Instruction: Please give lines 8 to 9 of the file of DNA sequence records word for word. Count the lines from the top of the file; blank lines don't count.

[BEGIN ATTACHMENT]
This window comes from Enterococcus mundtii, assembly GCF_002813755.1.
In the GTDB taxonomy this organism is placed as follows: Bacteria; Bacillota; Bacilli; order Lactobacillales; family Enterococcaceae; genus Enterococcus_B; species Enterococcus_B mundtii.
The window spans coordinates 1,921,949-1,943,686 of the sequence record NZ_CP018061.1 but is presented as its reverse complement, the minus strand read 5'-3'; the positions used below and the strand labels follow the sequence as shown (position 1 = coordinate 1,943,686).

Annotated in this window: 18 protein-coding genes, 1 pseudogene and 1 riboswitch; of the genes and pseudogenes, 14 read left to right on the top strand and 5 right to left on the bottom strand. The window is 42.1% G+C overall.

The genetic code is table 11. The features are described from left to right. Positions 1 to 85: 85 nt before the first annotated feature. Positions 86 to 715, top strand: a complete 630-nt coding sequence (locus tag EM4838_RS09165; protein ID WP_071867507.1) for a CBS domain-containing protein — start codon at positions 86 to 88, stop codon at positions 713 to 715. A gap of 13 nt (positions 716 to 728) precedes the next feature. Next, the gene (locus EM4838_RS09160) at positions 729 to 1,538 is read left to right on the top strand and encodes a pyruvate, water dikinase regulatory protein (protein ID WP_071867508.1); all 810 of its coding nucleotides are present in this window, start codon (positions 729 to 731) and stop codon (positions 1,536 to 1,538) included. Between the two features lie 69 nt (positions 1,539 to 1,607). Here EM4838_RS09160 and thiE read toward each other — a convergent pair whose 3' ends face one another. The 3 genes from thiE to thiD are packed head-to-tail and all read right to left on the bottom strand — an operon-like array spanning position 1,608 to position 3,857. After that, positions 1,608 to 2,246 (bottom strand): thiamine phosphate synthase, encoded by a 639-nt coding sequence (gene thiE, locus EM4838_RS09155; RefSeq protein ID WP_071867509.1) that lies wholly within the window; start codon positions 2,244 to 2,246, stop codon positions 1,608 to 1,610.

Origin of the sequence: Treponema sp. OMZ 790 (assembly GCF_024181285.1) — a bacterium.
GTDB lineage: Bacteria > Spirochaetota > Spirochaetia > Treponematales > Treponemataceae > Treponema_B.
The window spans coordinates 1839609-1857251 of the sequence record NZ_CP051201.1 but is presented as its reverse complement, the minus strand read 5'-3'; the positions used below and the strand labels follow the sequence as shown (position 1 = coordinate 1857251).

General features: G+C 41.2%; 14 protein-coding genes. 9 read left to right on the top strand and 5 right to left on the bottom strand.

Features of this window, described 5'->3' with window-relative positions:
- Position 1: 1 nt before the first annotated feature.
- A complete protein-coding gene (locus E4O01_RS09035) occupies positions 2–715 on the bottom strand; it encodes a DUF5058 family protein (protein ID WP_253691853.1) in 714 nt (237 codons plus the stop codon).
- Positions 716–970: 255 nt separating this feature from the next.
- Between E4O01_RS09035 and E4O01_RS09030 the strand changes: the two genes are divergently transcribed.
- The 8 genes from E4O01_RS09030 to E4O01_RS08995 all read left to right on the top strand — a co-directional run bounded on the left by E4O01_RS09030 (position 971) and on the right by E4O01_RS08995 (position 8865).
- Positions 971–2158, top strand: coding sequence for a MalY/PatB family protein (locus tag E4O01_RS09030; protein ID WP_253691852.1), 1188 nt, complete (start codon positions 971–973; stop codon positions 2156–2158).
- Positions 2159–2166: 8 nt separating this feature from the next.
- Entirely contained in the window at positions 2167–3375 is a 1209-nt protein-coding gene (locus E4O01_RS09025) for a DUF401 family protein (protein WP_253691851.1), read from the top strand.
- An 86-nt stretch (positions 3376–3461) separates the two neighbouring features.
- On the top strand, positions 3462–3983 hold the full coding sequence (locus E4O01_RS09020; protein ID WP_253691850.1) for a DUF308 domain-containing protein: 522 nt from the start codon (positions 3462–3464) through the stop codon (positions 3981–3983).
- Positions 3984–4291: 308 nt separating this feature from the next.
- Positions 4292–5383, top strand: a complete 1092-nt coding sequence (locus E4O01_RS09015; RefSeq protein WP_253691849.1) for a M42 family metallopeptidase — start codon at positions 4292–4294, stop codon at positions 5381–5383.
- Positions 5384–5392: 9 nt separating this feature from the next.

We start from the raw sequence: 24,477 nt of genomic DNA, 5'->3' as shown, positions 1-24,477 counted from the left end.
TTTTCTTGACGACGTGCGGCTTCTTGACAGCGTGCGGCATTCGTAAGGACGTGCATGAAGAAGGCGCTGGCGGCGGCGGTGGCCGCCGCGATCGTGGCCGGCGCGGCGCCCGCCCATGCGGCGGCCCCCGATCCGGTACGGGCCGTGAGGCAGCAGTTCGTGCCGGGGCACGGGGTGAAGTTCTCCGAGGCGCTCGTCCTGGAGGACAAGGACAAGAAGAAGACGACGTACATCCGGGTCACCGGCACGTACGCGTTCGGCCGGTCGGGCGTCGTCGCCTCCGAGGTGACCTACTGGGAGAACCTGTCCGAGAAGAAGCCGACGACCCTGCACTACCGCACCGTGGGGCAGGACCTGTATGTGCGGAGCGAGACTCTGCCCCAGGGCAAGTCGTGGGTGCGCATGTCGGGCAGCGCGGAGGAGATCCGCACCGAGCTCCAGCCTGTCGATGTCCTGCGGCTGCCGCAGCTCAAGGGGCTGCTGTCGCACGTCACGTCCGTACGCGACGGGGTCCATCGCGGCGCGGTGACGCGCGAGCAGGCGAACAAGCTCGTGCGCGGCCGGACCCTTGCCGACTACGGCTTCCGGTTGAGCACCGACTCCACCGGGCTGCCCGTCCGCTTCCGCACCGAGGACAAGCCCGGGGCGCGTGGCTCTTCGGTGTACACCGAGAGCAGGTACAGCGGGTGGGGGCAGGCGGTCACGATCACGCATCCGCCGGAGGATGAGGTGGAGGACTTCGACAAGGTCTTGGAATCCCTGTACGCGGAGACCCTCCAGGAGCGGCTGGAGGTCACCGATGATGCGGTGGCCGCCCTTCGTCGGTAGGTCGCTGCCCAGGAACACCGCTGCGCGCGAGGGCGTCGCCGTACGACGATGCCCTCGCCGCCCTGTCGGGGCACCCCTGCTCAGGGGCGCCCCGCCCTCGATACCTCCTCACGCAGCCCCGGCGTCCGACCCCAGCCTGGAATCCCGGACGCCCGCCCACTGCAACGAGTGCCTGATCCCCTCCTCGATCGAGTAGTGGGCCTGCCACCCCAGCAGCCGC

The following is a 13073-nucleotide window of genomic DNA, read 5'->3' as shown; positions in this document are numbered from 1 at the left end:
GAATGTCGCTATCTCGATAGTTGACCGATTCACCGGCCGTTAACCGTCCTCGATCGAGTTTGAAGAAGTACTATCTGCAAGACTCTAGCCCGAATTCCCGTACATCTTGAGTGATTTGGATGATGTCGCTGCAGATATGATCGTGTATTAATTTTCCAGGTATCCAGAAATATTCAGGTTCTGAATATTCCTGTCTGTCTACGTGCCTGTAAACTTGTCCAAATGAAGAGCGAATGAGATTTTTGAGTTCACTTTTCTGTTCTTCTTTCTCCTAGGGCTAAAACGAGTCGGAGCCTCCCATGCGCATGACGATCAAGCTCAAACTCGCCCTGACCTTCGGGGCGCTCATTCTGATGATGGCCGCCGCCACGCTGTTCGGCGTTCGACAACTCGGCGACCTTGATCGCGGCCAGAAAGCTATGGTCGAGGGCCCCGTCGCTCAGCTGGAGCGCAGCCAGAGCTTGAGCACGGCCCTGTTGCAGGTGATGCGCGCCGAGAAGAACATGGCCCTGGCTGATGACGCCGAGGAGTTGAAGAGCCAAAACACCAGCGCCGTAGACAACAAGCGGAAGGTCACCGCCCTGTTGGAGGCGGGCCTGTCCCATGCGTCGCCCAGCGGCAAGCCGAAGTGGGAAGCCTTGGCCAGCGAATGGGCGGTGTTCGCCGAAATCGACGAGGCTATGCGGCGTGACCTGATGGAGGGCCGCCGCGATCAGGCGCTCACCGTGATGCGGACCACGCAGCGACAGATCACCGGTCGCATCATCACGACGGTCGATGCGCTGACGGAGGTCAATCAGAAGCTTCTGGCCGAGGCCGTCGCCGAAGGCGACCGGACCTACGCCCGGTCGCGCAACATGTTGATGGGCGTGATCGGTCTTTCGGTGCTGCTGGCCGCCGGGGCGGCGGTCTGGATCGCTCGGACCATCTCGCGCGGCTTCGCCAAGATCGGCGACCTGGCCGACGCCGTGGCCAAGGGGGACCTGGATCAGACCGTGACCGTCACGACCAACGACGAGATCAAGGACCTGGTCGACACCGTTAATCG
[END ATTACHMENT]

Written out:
The window spans coordinates 1839609-1857251 of the sequence record NZ_CP051201.1 but is presented as its reverse complement, the minus strand read 5'-3'; the positions used below and the strand labels follow the sequence as shown (position 1 = coordinate 1857251).

General features: G+C 41.2%; 14 protein-coding genes. 9 read left to right on the top strand and 5 right to left on the bottom strand.